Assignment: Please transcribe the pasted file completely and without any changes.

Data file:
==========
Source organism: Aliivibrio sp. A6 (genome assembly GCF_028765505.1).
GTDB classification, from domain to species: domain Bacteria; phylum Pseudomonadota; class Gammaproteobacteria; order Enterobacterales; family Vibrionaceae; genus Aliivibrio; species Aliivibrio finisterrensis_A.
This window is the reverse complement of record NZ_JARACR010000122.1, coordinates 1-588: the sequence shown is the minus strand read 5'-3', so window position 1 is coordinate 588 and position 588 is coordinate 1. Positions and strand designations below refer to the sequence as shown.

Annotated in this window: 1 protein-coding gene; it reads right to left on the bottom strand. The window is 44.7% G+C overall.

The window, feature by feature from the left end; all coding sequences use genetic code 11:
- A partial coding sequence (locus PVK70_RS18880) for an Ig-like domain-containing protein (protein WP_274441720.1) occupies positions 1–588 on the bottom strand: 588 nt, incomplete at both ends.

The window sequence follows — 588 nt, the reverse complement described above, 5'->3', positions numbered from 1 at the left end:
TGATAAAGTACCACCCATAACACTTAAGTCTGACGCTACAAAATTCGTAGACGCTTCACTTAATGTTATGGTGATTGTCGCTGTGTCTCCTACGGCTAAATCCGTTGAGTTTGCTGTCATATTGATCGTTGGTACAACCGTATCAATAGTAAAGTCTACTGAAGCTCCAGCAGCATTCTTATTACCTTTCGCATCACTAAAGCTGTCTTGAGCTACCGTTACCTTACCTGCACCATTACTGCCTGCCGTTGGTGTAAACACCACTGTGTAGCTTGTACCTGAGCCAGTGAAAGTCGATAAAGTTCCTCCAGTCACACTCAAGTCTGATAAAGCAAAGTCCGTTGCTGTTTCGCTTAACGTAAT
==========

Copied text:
Source organism: Aliivibrio sp. A6 (genome assembly GCF_028765505.1).
GTDB classification, from domain to species: domain Bacteria; phylum Pseudomonadota; class Gammaproteobacteria; order Enterobacterales; family Vibrionaceae; genus Aliivibrio; species Aliivibrio finisterrensis_A.
This window is the reverse complement of record NZ_JARACR010000122.1, coordinates 1-588: the sequence shown is the minus strand read 5'-3', so window position 1 is coordinate 588 and position 588 is coordinate 1. Positions and strand designations below refer to the sequence as shown.

Annotated in this window: 1 protein-coding gene; it reads right to left on the bottom strand. The window is 44.7% G+C overall.

The window, feature by feature from the left end; all coding sequences use genetic code 11:
- A partial coding sequence (locus PVK70_RS18880) for an Ig-like domain-containing protein (protein WP_274441720.1) occupies positions 1–588 on the bottom strand: 588 nt, incomplete at both ends.

The window sequence follows — 588 nt, the reverse complement described above, 5'->3', positions numbered from 1 at the left end:
TGATAAAGTACCACCCATAACACTTAAGTCTGACGCTACAAAATTCGTAGACGCTTCACTTAATGTTATGGTGATTGTCGCTGTGTCTCCTACGGCTAAATCCGTTGAGTTTGCTGTCATATTGATCGTTGGTACAACCGTATCAATAGTAAAGTCTACTGAAGCTCCAGCAGCATTCTTATTACCTTTCGCATCACTAAAGCTGTCTTGAGCTACCGTTACCTTACCTGCACCATTACTGCCTGCCGTTGGTGTAAACACCACTGTGTAGCTTGTACCTGAGCCAGTGAAAGTCGATAAAGTTCCTCCAGTCACACTCAAGTCTGATAAAGCAAAGTCCGTTGCTGTTTCGCTTAACGTAAT